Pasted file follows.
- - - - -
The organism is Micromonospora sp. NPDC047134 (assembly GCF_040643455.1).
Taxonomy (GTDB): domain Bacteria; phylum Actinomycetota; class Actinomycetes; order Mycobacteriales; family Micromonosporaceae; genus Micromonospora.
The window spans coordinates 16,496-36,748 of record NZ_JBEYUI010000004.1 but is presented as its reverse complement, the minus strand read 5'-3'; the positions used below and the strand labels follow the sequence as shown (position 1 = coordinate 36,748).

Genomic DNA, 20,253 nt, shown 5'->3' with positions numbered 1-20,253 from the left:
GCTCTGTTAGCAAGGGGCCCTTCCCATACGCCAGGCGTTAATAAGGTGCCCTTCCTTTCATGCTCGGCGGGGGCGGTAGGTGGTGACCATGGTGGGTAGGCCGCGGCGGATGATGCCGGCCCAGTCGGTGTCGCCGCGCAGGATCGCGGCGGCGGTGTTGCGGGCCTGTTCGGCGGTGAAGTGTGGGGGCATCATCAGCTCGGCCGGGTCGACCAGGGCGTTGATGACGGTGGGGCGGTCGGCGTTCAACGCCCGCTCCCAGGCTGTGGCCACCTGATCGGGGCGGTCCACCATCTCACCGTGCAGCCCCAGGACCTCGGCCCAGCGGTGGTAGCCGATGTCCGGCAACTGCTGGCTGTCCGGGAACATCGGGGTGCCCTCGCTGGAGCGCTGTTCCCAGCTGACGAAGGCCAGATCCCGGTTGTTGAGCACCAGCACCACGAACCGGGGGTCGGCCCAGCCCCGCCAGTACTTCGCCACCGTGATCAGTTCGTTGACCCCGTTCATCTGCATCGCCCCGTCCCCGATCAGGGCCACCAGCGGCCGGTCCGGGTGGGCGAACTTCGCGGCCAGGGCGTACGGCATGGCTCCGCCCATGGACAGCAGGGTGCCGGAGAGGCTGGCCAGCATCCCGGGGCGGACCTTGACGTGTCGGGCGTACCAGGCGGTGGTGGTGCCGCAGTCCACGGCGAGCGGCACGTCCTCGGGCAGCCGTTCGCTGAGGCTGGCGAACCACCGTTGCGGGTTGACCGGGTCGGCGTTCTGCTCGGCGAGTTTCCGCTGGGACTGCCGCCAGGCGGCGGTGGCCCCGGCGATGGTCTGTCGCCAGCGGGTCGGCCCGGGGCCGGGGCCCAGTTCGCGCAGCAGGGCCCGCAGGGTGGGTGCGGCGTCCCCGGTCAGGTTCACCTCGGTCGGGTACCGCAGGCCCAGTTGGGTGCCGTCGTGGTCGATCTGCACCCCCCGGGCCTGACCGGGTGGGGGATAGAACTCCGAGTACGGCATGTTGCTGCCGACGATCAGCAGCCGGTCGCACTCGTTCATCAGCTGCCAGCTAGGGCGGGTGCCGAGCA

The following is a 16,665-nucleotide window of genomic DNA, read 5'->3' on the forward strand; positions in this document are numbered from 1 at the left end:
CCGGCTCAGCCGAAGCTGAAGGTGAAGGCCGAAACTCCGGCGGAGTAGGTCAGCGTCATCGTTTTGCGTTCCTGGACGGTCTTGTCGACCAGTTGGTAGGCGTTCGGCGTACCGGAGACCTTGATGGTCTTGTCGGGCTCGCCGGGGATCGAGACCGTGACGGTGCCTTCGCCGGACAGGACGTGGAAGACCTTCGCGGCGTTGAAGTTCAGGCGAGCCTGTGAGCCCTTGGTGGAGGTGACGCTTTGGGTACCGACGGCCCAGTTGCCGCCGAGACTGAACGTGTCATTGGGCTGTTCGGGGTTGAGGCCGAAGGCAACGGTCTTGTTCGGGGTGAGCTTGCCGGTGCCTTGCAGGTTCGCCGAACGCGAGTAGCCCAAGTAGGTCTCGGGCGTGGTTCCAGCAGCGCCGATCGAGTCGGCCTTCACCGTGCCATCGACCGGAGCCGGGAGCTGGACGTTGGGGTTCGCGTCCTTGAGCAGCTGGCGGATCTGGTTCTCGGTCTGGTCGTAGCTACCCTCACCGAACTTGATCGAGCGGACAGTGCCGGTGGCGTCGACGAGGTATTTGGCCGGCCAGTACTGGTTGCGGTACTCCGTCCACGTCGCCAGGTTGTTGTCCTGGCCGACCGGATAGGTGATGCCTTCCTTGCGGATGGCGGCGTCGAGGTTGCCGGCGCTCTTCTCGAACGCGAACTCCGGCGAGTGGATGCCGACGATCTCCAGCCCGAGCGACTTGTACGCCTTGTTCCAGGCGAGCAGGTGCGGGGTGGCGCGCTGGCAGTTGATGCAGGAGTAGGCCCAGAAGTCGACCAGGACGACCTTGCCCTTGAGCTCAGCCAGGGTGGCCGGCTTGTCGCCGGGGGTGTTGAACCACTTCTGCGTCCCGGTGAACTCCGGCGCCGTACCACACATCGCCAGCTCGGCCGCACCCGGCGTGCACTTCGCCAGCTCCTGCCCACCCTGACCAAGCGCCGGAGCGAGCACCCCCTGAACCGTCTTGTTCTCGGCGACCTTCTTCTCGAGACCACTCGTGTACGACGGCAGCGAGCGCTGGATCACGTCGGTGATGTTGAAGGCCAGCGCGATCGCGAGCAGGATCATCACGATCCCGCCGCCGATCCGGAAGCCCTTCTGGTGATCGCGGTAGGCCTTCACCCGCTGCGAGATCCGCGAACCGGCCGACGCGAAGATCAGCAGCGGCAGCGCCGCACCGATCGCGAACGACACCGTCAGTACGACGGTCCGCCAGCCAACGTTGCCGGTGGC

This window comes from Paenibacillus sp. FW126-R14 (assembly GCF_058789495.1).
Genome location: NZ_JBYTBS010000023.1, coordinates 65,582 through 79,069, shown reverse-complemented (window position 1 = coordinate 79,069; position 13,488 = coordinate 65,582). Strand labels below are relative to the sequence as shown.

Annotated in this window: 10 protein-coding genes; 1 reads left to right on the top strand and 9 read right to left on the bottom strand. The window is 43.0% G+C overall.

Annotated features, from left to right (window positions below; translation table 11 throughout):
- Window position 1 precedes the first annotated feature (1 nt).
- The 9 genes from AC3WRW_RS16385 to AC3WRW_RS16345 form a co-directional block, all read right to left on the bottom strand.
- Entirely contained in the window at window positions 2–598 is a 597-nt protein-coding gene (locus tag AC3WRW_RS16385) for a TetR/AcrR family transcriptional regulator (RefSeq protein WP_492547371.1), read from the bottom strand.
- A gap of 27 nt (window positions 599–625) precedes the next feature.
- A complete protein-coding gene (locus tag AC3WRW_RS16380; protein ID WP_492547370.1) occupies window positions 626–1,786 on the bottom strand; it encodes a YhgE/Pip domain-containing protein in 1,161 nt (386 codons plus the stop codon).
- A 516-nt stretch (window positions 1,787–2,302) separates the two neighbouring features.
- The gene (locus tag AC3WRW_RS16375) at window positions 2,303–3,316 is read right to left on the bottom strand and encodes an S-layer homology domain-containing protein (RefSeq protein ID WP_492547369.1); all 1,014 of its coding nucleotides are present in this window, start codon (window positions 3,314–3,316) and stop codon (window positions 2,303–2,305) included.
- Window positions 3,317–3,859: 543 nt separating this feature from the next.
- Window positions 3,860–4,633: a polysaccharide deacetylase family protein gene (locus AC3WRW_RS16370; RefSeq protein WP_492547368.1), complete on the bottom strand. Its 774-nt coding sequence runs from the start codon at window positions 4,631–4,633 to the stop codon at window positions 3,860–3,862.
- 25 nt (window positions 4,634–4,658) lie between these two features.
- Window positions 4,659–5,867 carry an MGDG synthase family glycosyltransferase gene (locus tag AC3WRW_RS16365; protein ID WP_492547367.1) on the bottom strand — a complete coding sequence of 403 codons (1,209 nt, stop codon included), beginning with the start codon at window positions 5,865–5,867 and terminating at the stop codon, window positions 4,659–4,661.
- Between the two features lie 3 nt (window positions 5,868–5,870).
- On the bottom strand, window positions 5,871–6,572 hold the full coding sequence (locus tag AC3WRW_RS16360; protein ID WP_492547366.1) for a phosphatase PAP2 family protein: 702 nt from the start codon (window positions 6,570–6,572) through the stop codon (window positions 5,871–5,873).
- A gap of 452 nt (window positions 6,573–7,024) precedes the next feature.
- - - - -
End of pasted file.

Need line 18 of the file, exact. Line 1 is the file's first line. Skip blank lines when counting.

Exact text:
- The gene (locus tag AC3WRW_RS16375) at window positions 2,303–3,316 is read right to left on the bottom strand and encodes an S-layer homology domain-containing protein (RefSeq protein ID WP_492547369.1); all 1,014 of its coding nucleotides are present in this window, start codon (window positions 3,314–3,316) and stop codon (window positions 2,303–2,305) included.